Kenyan Fredrick Beuchi’s younger sister Mercy had her first seizures in 2010 at the age of 2. Though the family understood that Mercy’s epilepsy was a medical condition, they didn’t know what to do next.
In Kenya, as in much of Africa, epilepsy is seen as having a spiritual cause (a curse, witchcraft, or possession). Others blamed the family for Mercy’s epilepsy, with some claiming they had “traded” demonic possession for wealth. The family’s church believed Mercy was possessed and told family members to pray about it. But as Mercy’s seizures continued, the church’s position changed.
“The church sort of recoiled away from us and the narrative went around that the problem was within our family,” Beuchi said in a newspaper interview in 2018. “That was a painful experience. It is part of the reason I felt that I needed to do epilepsy awareness campaigns.”
One day, one diagnosis
In 2012, Beuchi quit his job to help his mother care for Mercy, who was having seizures every 20 minutes and had suffered multiple injuries, including severe burns.
Months later, Beuchi saw an ad on television for Epilepsy Open Day, sponsored by Kenya’s National Epilepsy Coordination Committee. He traveled to Nairobi from Mombasa to attend the event, where he connected with an epileptologist. Two weeks later, Mercy was diagnosed with epilepsy and put on anti-seizure medication, which reduced her seizures from dozens per day to one or two. As she grew older, Mercy’s seizures lessened further; now 14, she has had long periods of seizure freedom and can attend school.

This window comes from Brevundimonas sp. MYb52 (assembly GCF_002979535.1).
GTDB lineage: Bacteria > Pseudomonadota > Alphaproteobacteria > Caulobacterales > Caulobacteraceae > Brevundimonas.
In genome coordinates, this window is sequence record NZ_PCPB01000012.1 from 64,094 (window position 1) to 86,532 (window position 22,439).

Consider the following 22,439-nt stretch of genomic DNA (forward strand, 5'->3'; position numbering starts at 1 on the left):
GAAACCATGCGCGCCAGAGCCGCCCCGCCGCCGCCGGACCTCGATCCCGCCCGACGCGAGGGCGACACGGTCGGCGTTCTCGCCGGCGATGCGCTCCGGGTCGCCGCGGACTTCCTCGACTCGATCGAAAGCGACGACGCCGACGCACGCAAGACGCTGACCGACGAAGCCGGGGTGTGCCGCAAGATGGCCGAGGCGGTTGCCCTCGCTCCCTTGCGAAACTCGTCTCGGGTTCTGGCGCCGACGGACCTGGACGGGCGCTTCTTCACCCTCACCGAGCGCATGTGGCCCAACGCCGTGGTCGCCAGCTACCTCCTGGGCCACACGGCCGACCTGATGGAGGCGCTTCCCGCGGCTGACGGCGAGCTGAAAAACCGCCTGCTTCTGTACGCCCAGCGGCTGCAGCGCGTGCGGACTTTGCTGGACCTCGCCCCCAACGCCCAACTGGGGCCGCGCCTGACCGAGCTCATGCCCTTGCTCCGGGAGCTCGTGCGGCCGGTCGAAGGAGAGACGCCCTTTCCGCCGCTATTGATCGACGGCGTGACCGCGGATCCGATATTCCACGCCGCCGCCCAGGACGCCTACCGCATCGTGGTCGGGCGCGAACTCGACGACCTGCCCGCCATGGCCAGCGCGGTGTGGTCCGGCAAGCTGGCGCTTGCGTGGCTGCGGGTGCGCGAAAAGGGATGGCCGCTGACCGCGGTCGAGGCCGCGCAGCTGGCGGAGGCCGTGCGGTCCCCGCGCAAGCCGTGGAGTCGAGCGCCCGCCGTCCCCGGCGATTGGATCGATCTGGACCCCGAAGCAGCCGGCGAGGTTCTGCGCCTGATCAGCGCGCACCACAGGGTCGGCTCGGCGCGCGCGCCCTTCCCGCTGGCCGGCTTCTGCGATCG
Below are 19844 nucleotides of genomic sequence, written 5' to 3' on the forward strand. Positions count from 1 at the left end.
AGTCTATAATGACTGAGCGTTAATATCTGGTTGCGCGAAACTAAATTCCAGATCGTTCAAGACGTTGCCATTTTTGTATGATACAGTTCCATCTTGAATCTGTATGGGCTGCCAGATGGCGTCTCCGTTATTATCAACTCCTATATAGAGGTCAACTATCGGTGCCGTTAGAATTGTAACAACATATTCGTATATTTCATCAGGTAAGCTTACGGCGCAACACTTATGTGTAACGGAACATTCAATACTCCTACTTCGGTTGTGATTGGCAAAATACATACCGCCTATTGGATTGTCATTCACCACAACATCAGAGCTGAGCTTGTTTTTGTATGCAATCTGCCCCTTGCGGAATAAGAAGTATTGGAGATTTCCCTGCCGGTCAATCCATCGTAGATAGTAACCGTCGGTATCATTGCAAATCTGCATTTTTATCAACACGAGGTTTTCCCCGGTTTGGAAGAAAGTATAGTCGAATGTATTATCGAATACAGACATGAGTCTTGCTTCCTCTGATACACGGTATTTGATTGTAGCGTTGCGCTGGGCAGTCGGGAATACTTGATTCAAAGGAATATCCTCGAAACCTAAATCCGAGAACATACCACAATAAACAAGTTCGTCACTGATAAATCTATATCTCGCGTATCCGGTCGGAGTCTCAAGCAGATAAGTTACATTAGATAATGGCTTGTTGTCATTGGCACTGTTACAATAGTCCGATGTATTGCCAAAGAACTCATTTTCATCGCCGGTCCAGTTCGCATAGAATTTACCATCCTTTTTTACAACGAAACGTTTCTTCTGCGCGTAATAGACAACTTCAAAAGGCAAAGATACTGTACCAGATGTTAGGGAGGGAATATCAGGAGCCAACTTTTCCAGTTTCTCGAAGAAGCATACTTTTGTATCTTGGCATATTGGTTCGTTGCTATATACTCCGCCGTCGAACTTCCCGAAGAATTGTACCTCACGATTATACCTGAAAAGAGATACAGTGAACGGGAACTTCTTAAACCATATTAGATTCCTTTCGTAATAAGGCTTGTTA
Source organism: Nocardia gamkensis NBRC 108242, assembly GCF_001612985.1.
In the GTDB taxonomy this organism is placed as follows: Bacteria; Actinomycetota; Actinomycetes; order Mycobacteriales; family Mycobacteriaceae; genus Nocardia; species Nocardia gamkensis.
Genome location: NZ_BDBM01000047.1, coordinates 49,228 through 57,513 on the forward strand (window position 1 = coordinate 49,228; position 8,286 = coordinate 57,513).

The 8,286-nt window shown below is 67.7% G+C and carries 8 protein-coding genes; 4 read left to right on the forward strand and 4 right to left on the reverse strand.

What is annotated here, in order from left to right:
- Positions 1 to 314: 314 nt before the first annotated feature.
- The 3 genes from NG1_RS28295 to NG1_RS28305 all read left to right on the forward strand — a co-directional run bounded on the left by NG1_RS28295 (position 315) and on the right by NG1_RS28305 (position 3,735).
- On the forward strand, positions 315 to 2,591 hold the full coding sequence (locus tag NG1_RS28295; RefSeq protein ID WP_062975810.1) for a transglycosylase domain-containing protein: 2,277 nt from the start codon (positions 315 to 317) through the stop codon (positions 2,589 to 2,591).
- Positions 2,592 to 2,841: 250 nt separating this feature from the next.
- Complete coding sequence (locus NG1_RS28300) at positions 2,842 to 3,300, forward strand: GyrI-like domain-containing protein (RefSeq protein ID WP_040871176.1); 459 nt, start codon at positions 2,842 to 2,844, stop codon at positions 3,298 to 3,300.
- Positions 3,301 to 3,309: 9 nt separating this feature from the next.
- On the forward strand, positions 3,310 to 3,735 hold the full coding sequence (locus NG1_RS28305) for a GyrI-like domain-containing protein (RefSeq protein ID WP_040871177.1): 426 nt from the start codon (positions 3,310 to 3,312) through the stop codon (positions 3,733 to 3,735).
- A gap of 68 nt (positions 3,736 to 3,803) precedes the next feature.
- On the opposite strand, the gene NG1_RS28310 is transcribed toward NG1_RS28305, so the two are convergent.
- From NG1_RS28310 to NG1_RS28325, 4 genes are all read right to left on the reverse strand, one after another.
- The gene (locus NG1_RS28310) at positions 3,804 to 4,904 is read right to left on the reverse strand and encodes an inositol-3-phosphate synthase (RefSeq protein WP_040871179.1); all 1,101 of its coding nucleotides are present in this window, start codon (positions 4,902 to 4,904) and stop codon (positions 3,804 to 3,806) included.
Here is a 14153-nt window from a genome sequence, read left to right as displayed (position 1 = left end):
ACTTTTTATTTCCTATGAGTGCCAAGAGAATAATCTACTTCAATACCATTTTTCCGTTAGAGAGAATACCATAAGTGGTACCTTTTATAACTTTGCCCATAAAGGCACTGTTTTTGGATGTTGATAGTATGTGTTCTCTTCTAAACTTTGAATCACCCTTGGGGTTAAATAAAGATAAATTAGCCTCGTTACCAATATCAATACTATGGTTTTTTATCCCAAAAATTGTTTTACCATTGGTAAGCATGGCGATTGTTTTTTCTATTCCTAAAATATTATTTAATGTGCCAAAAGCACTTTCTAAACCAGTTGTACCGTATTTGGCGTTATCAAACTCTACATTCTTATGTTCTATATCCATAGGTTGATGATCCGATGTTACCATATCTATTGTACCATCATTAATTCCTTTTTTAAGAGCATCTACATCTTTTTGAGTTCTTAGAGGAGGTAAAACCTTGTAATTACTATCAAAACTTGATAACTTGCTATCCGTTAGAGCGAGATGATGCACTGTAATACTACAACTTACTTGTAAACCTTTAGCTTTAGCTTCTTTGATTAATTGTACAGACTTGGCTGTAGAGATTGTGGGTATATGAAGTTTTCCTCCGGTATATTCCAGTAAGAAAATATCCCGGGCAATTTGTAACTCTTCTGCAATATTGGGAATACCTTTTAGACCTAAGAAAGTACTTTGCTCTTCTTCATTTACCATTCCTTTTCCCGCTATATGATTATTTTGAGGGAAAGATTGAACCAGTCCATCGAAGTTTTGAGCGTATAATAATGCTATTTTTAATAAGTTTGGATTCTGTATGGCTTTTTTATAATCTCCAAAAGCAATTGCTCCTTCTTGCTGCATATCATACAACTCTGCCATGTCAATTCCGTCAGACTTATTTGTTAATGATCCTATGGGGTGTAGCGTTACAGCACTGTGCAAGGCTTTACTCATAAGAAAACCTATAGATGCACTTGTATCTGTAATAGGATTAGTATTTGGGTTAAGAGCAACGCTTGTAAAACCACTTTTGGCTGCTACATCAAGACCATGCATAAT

Inspired by what he had learned at Epilepsy Open Day, Beuchi and other epilepsy caregivers started their own organization: Foundation for People with Epilepsy, which is now a provisional chapter of the International Bureau for Epilepsy (link to ibe-epilepsy.org) (IBE). He has given talks in schools, churches, and communities and appeared on TV and radio shows to raise awareness about epilepsy as a medical condition and the need for proper treatment.
One mile at a time
In 2018, Beuchi took his message of epilepsy awareness on the road, literally, walking for 12 days from Nairobi to Mombasa (480 km/298 mi) and stopping in towns along the way to give talks to communities about epilepsy.
In 2020 he formulated a new challenge: to cycle from Nairobi to Arusha, Tanzania (about 270 km/168 mi), and then climb Mt. Kilimanjaro, the highest peak in all of Africa. Beuchi and his team sweated through gym workouts, preparatory hikes, and a 100-km cycling trial to prepare for the challenge, and he worked to find sponsorship and arrange for the border crossing. A media tour of local television and radio programs helped to heighten awareness of the project.
On November 17, the team took to their bicycles, crossing the border the next day and arriving in Arusha November 20. After a day’s rest, they began the long hike to the top of Kilimanjaro. On November 26, they reached the summit and planted a flag carrying the message that Beuchi is passionate about spreading: Epilepsy is manageable.
Founded in 1909, the International League Against Epilepsy (ILAE) is a global organization with more than 120 national chapters.
Through promoting research, education and training to improve the diagnosis, treatment and prevention of the disease, ILAE is working toward a world where no person’s life is limited by epilepsy.